I had a whole other blog post typed up & ready to go, just a few minor edits needed, but I decided it was going to have to wait because this is more important. As some of you know, I started this blog almost a decade ago largely as a way to manage my own anxiety & also just because I’ve always loved writing. Writing has been a therapeutic exercise for me for almost as long as I can remember. Anyway, maybe a year or two after I started the blog, I ended up starting medication for my anxiety. I had tried therapy, music, writing, exercise, etc, but I had just gotten to the point that I knew I needed more. My therapist at the time was the one who encouraged me to start medication because she realized that I had exhausted my other resources. It was very difficult for me to admit that I needed medical help for something as “silly” as anxiety, but once I started Prozac I found myself asking “Why the hell didn’t I try this sooner?” I’ve remained on Prozac (actually the generic form fluoxetine, but I’ll just refer it to as Prozac here for simplicity’s sake) for the majority of the past eight years or so. I’ve been able to get off of it for a few months here & there, but I always come back to it sooner or later. It’s always a very low dose & it’s entirely possible that the positive effects I see from it are all a placebo effect, but at this point I don’t care. Results are results, right?
To be clear, I am not necessarily your “typical” anxious person. My anxiety is not the stereotypical kind where you sit around imagining horrible scenarios like car crashes or cancer or things like that. Interestingly, I am in many ways NOT a “worry wart.” For example, when I got married, multiple people told me “You are the most chill bride I’ve ever met!” Furthermore, public speaking has never much bothered me, which is odd for an anxious person, nor have I ever had real testing anxiety. My anxiety, as I’ve written about before, manifests in different ways. It’s more of a heightened sense of awareness, a tendency toward OCD behaviors (or at least OCD thinking), a brain that just NEVER SHUTS UP (people have often told me I think too much- but I don’t know how not to!), a tendency to go “from zero to 60” in just a few seconds. By the latter I mean that when something goes wrong, I often get stuck in a flight/freeze response, rather than being able to actually address the situation productively. Honestly, I struggle to really explain my issues, but an incident happened last night that may serve as a good example. My daughter got her ears pierced this past weekend. As I was putting her to bed last night, I realized that one of the earrings had fallen out. I immediately freaked out. I went running to my husband more or less screaming “She’s lost an earring! I have no idea where it is! We’re going to have to have it redone! This was expensive! HELP ME!”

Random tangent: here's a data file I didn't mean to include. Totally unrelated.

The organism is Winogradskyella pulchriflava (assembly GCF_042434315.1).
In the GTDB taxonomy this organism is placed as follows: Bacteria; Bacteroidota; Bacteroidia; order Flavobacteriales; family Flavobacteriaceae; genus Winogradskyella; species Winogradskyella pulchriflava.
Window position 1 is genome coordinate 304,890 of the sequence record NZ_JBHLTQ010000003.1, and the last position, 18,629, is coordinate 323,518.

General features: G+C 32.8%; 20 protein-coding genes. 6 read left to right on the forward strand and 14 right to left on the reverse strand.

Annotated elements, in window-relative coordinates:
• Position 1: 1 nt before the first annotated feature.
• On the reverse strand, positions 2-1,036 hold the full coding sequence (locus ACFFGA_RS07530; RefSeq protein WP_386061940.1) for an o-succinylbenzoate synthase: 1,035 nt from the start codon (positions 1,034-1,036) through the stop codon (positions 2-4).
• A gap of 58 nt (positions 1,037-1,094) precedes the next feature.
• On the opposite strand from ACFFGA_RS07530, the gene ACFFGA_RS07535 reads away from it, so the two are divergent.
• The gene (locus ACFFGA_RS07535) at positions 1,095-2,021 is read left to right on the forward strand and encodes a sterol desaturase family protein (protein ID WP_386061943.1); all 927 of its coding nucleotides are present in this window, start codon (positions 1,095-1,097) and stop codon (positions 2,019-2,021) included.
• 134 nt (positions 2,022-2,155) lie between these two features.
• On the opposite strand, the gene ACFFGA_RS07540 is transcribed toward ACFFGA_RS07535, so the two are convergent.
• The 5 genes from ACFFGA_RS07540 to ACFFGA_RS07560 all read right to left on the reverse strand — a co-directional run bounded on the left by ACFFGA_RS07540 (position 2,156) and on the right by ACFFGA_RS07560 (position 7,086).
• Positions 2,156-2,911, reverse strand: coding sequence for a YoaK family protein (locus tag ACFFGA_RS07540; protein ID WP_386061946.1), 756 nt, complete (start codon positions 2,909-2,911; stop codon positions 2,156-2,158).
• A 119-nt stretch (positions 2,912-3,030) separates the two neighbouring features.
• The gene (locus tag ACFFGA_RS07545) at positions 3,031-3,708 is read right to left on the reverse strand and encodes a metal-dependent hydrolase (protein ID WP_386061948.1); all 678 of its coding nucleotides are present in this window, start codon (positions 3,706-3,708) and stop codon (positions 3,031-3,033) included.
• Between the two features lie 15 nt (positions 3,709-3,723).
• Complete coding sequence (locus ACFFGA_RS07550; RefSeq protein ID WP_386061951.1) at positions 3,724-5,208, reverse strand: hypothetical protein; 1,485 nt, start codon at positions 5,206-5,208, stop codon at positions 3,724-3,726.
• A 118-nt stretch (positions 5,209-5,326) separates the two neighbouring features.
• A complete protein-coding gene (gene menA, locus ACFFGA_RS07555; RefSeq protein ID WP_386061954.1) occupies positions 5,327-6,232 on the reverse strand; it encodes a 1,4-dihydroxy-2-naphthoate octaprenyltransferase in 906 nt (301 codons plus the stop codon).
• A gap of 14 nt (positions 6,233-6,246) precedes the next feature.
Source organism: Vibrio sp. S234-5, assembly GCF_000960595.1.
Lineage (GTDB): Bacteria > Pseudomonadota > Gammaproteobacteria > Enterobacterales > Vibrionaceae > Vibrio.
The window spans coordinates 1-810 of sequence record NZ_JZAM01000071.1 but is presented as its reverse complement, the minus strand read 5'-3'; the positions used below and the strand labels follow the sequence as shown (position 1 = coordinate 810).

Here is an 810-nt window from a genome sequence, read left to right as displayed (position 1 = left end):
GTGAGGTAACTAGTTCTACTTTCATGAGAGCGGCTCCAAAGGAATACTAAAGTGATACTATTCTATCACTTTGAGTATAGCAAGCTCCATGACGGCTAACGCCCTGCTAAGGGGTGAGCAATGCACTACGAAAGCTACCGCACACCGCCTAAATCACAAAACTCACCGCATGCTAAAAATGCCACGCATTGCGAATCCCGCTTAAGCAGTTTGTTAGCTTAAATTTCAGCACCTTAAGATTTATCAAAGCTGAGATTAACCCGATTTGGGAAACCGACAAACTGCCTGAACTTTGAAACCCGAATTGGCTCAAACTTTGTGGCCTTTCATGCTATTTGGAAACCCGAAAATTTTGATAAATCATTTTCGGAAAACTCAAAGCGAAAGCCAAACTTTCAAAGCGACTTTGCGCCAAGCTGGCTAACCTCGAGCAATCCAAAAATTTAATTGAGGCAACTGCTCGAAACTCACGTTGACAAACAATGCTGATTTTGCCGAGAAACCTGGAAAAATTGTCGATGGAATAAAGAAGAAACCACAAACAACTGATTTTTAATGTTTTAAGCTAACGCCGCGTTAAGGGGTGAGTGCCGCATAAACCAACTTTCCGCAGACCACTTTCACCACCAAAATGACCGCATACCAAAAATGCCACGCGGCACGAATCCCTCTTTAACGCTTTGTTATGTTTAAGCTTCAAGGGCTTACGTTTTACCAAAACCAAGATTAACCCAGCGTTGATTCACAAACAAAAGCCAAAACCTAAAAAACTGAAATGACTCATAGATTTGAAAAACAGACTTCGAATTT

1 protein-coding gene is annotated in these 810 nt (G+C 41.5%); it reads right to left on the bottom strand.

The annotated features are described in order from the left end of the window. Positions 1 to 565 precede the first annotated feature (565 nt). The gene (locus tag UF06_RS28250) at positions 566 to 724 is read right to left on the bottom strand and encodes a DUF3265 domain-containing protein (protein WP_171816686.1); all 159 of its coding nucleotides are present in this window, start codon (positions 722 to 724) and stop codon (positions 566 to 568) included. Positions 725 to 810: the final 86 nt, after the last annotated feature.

Now my husband & I have been together for our entire adult lives so he knows me VERY well, but even he was a bit surprised by my outburst. He basically had to tell me to sit down & be quiet while he took care of the situation. He found the missing earring in the bathtub & was able to reinsert it in our daughter’s ear while I sat in the living room more or less hyperventilating & borderline sobbing. Needless to say, I was very grateful to him for handling the situation like he did, & furthermore I apologized to our daughter this morning for my behavior. But that situation made me realize that stopping my Prozac a few weeks ago was probably a crappy idea. I actually hadn’t told my husband I’d stopped it because I wanted him to be as impartial/objective as possible. After we got her to bed, I told him I’d stopped the medication & asked him to be brutally honest with me: Had he noticed a difference in my overall behavior the past few weeks? Did I seem more anxious or irritable or generally “off”? It came as no surprise to me when he said yes because I am self-aware enough to know that I HAVE been more anxious & irritable since stopping the medication- even something as “simple” as the dogs barking has been setting off my anxiety lately. So, needless to say, I restarted the Prozac.
The truth is that even after all these years I still hate being “dependent” on a medication to manage my own brain, but, damn it, it’s also true that Prozac makes me a better mom/wife/person. The problem is that I am really good at managing my anxiety when I’m at work, even without medication, but then I come home & all that pent up anxiety gets let out on my husband & child. And that isn’t fair to them- or really even to me. That’s just the way it is. And it’s not like Prozac is some “miracle pill” that suddenly makes me happy & carefree all the time. It’s definitely not. But it’s still pretty damn good. If I envision my brain as a roiling ocean, Prozac has the effect of changing those roiling, crashing waves into more of a gentle, bobbing current. Instead of the Atlantic Ocean, it’s more like the gentle waves you get at the Gulf of Mexico or Lake Michigan. That probably isn’t the best metaphor but hopefully you get the point.